May 24, 2021
Do you know how much grain storage you will need this fall? What about in five years? In 10 years? Grain industry experts say most people aren’t sure because they don’t know how their farming operation will change. The best advice is to plan, and if you’re starting a new grain storage installation or adding to an existing one, keep the future in mind. Leave room for expansion and be flexible.
Dan Coapstick, Frankfort, Ind., started his grain center in 2010 with what he needed for how he was farming then, but he also thought about the future. He went with GSI’s TopDry system because he felt it was efficient, and he didn’t have a continuous-flow dryer. The TopDry system consists of a 1,000-bushel chamber at the top of the bin. Originally, Coapstick used it as a batch dryer. At the same time, he erected a 42,000-bushel GSI bin next to it.
“I built a small pit when I built the bins, and augered grain from the pit to the dryer,” he recalls. “It worked well at the time.”
Soon, he outgrew the system and saw a need to move to the next phase. Fortunately, he had planned well and left space for two larger bins that could sit opposite the original bins. He relied on help from Keith Hodgen with Hoosier Agri-Matic, Lebanon, Ind., as he planned and developed his new system from the start.
This time, he added a 5,000-bushel-per-hour leg with a bucket elevator, a 250-bushel-capacity dump, another bin and a wet bin in 2013, greatly increasing capacity and efficiency.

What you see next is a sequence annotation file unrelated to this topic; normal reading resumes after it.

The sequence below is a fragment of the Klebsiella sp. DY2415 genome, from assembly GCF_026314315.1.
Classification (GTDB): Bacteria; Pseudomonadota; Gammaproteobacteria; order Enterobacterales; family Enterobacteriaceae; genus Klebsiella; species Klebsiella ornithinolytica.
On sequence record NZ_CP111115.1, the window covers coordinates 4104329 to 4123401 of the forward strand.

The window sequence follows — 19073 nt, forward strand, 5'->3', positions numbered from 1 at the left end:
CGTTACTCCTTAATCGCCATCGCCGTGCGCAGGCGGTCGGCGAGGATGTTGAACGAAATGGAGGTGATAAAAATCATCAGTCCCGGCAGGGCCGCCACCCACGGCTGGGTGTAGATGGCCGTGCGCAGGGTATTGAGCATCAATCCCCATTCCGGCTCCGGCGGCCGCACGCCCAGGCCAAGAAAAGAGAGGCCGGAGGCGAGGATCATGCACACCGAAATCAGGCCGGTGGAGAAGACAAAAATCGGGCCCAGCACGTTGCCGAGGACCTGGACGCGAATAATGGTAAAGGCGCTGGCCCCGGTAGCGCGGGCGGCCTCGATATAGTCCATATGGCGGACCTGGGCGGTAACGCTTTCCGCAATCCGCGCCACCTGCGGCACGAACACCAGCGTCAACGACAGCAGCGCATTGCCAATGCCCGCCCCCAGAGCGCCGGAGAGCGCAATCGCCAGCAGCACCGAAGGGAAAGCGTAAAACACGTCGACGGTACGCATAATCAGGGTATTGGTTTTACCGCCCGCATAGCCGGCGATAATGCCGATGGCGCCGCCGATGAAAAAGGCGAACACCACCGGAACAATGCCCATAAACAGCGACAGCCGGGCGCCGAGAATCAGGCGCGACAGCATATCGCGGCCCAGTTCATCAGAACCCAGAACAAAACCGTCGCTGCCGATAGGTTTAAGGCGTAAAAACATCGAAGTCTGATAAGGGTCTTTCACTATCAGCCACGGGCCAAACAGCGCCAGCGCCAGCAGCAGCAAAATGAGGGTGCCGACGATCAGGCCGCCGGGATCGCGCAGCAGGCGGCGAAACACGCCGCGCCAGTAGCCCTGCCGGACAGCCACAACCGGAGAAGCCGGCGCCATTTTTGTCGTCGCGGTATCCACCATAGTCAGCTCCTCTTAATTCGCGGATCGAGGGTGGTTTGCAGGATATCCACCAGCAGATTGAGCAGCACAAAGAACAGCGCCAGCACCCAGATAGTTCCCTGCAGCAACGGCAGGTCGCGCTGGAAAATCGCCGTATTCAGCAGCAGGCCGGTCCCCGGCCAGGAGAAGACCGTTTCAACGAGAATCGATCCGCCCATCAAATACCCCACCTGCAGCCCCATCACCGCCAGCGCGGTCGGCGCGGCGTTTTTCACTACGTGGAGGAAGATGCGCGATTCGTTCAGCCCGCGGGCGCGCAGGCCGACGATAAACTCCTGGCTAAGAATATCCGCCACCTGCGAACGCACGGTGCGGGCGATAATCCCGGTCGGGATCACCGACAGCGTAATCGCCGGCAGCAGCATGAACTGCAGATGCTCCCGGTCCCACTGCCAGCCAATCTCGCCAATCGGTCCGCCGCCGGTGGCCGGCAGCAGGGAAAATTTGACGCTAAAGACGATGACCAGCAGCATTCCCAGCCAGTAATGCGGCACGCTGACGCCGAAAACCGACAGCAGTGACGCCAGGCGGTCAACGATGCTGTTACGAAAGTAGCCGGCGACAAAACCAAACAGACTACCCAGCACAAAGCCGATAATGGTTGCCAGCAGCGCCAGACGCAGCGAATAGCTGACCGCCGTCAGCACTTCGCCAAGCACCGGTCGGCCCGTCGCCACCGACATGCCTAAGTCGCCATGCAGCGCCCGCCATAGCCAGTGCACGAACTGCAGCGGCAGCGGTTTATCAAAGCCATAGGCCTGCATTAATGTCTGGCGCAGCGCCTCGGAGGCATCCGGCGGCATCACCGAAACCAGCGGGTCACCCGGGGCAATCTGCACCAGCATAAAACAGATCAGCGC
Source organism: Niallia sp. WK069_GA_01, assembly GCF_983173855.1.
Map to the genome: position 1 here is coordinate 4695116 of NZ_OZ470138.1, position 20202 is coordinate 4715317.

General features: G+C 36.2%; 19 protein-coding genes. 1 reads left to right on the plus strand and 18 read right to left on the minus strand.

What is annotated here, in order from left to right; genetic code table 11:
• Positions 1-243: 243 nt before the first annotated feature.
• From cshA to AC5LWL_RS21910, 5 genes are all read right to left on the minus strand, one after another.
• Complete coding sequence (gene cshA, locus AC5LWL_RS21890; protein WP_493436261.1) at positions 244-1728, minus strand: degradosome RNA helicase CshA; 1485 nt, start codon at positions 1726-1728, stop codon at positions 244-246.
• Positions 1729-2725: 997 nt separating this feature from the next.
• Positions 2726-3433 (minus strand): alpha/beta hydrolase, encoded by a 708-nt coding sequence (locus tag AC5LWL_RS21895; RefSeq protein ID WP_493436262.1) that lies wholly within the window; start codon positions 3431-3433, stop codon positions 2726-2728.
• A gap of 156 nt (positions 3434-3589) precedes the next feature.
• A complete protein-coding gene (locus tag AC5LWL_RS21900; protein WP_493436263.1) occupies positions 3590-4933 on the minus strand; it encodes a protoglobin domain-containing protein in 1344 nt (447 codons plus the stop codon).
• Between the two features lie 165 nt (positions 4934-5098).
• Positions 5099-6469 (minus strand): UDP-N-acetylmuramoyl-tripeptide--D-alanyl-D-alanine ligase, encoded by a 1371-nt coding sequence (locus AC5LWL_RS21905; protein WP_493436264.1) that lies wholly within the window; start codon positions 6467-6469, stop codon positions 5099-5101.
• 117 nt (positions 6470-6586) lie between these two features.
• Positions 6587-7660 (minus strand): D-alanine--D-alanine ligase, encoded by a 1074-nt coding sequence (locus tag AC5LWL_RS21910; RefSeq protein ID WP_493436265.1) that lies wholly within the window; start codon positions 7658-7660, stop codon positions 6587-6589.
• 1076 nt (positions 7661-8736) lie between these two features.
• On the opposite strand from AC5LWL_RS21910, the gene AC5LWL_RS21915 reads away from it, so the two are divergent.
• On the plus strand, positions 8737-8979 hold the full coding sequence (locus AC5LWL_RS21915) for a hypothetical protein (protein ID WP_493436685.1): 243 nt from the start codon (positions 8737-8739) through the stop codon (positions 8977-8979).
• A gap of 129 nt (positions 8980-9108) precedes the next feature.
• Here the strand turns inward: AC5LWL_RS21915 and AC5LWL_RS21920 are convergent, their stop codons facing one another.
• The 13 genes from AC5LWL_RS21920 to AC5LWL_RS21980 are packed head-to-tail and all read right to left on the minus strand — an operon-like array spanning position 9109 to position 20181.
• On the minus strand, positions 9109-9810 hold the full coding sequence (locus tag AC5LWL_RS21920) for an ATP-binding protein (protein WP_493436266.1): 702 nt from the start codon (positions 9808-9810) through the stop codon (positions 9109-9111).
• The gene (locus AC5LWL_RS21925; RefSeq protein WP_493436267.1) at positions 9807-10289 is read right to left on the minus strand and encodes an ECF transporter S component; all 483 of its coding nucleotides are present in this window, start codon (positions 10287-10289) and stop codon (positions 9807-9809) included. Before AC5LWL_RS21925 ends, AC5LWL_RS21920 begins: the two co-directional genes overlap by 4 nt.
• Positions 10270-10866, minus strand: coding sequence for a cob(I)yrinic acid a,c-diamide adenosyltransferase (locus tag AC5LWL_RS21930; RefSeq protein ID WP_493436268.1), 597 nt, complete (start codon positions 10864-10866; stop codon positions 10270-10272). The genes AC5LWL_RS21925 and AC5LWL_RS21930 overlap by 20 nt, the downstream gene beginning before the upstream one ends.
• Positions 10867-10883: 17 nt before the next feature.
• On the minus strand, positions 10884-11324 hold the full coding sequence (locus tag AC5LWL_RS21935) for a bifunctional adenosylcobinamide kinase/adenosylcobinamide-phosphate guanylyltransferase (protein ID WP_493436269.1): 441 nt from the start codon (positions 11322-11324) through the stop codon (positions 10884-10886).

“The leg was a big investment, but it certainly simplified moving grain within the storage system,” Coapstick says. “I no longer needed the auger and original small pit to feed corn into the dryer.”
Coapstick switched from using the TopDry system as a batch dryer to an AutoFlow dryer when he installed the leg in 2013. That required extra investment, but greatly increased dryer capacity. Just recently, he added another 42,000-bushel GSI bin.
By choosing a relatively large wet bin, 7,000 bushels, he now has plenty of storage for incoming corn.
“We can keep things moving, and with the leg and augers, I can move corn from one bin to another, or from the dryer to wherever it needs to go,” Coapstick says.
If grain is dry enough, he can bypass the dryer. It’s a matter of adjusting the control wheel so grain goes where it should.
The new bin looks like it belongs because Coapstick allotted space for it from the start. His original intent for this new bin is for soybeans, which don’t go through the dryer. “We have a good local market for soybeans, but sometimes the facility gets really backed up in the fall,” he explains. “I wanted a safety valve, so I didn’t have to shut down the combine to wait to unload trucks.
“We will see how it goes this fall. The beauty is I can shift and use it for corn if that’s what I need most.”
With manufacturers backed up trying to meet demand, flexibility may be key on lots of farms this fall, experts say. You may not get that extra bin and may have to adapt. Experts believe grain bin supply and demand will level out over the next several months.
About the Author(s)
You May Also Like
Corn prices hang on for modest gainsJan 18, 2023
Be intentional with your communication this winterFeb 06, 2023
Oklahoma beef cattle numbers drop sharplyFeb 06, 2023
Wheat Prices: If things get back to normalJan 18, 2023